I’m glad my New Glarus kick continues because this brew has been sitting in my fridge for waaay too long. Now, New Glarus is recognized for having some world-class fruit beers. The first I had was their Wisconsin Belgian Red, but this review will be dedicated to their Raspberry Tart. Full disclosure: with all the New Glarus beers I’ve tried this one has eluded me until this day. My wife has even had this one, but not me! That all changes now. Let’s pour!
Aroma 12/12: The distinct, slightly sour fruit of raspberries is abundant and is presented in a way that says “refined.” A champagne-like dryness sits just behind all the fruit, giving the aroma of some high-end sparkling ciders but with raspberry tones instead of grape or apple. Thus making it a bit more acidic and, as the name would imply, tart. The thick fruit aroma will not be ignored and at times gives wafts of a fermented “boozy” character. It is almost like smelling a jar of homemade raspberry preserves and if you’ve not been fortunate enough to have a grandmother into jarring fruit, go to the grocery store and crack open a jar of those most expensive-looking raspberry preserves you can find, stir it vigorously with your first two fingers, and take a deep whiff. They won’t mind.
Appearance 2/3: The appearance leaves nothing to be desired with the exception of the head, which aggressively fizzles and dies like champagne. The color is phenomenal! Ruby reds, sparkling magentas, vivid vermillions, and edges that brown ever so slightly like real cherry juice. This all seems remarkably appropriate given the trees during this time of year, but shouldn’t have any trouble being appreciated year round.
Flavor 20/20: Wow! This is not your alco-pop variety lambic! “Wow” even seems inadequate. Perhaps the only thing with more authentic raspberry flavor would be a glass of recently-muddled raspberries. Initial flavors are mellow, sweet, full, and round. I swear it’s nearly buttery. The backbone is an amazing progression of fruit flavors, from fermented raspberry sweet, to tongue tantalizingly tart, to a bitter flavor. I strongly recommend just holding it in your mouth to experience this. I think I found a “raspberry black hole.” The flavor of raspberries that is so dense and folded on itself so many times that it gets darker and darker. Eventually, the flavor is so dark that at points it appears as a light bitter note. OK, no more psuedoscience jokes. The bitter is not as aggressive (and, in my opinion unpleasant) as a cranberry is, but it is certainly another layer of taste in this world-class fruit beer. The finish is a bit earthy, as if when eating a cherry, you happened upon a bit of the stem. It continues the bitter and earthy notes and combines them with a sense of carbonation all over your tongue. A nice effect considering the carbonation in this beer is actually much lower than what one would expect.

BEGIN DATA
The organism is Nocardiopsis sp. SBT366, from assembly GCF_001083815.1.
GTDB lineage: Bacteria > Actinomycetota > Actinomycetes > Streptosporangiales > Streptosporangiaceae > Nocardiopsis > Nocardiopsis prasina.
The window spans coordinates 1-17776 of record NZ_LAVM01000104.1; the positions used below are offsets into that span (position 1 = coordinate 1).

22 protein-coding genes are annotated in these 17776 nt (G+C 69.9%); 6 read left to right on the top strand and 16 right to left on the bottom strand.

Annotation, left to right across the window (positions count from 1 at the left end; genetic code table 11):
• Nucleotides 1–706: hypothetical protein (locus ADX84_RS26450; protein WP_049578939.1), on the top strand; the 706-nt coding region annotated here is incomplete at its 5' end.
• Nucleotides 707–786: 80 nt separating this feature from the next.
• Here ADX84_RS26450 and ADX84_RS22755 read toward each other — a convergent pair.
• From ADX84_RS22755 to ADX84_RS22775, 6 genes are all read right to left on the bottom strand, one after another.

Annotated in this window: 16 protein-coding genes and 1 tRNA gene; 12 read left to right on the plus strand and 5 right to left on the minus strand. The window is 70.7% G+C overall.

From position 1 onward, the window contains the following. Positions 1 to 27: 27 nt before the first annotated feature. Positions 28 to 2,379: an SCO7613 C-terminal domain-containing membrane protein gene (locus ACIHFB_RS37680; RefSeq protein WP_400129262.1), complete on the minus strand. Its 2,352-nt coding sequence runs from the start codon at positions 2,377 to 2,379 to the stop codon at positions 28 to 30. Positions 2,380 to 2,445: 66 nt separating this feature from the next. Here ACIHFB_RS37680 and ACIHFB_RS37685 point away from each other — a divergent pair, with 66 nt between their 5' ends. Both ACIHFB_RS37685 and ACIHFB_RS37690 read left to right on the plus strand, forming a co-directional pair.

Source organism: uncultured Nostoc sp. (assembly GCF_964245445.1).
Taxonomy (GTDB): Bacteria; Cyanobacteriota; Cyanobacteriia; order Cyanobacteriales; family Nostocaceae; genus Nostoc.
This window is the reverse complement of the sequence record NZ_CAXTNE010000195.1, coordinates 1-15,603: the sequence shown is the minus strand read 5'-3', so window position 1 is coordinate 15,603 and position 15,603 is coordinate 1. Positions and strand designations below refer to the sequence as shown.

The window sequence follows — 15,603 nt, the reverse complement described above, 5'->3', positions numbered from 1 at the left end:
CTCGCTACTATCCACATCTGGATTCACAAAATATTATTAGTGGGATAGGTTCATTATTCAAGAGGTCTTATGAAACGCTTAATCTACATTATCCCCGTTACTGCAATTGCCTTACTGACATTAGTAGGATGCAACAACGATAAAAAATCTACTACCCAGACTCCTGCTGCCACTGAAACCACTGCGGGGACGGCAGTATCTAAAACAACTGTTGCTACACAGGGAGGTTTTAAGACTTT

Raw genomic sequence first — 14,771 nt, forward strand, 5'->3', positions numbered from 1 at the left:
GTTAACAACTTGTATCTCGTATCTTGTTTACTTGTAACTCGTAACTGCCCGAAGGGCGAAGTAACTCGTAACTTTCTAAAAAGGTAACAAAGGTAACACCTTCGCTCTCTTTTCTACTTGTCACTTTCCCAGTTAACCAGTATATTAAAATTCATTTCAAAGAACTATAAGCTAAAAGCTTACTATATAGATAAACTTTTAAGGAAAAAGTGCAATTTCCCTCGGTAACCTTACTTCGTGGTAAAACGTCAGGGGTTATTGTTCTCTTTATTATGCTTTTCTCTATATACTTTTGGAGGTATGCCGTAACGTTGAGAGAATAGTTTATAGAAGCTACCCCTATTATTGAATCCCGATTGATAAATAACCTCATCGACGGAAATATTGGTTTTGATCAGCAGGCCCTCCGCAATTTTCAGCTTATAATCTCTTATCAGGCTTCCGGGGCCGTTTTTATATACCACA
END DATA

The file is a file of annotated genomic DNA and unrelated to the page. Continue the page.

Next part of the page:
Mouthfeel 5/5: This beer takes huge steps away from lambics that err by being too light-bodied and overly carbonated. Raspberry tart is the most full-bodied fruit beer that I have ever had. It sits heavy and the mouth and is never offensive with its carbonation. The bubbles are so tiny that despite their few numbers (a bit of an oddity in a fruit beer), in the finish they still leave the tongue feeling like it has been bathed in effervescence. It leaves the mouth a bit slick from the sweetness, but it is a small trade for a beer this wonderful.
Overall Impression 10/10: An excellent, world-class fruit beer, hands down. This only goes to show that fruit beers can be so much more than candied, overly-carbonated, fruit juices! The color is simply ridiculous, the aroma intoxicating, the flavor complex and authentic, and the mouthfeel substantial without inducing lethargy. It is amazing in every category and an example for fruit beer makers everywhere.
Total 49/50: There are simply not enough superlatives for this beer. To avoid glowing about every single facet of this beer, I’m going to simply reiterate my favorite characteristic. THE FLAVOR! How this beer transitions from a sweet raspberry straight from the vine, to a tart biting thing, to a bitterer, aged, rounded flavor is absolutely beyond me. One of those excellent flavors would be great. All three separates the men from the boys. Now if you’ll excuse me, I’m going to finish the rest of this bottle before my wife knows I have it open.
Joel R. Kolander is the Cheif Blogger for Sud Savant, a beer-savoring blog for the rest of us. We’re not here to get plowed. We’re not here because we are world-famous beer critics. We’re here because we enjoy savoring a great beer with even better friends. Sharing great beer is just as amazing as finding it in the first place. Lets share!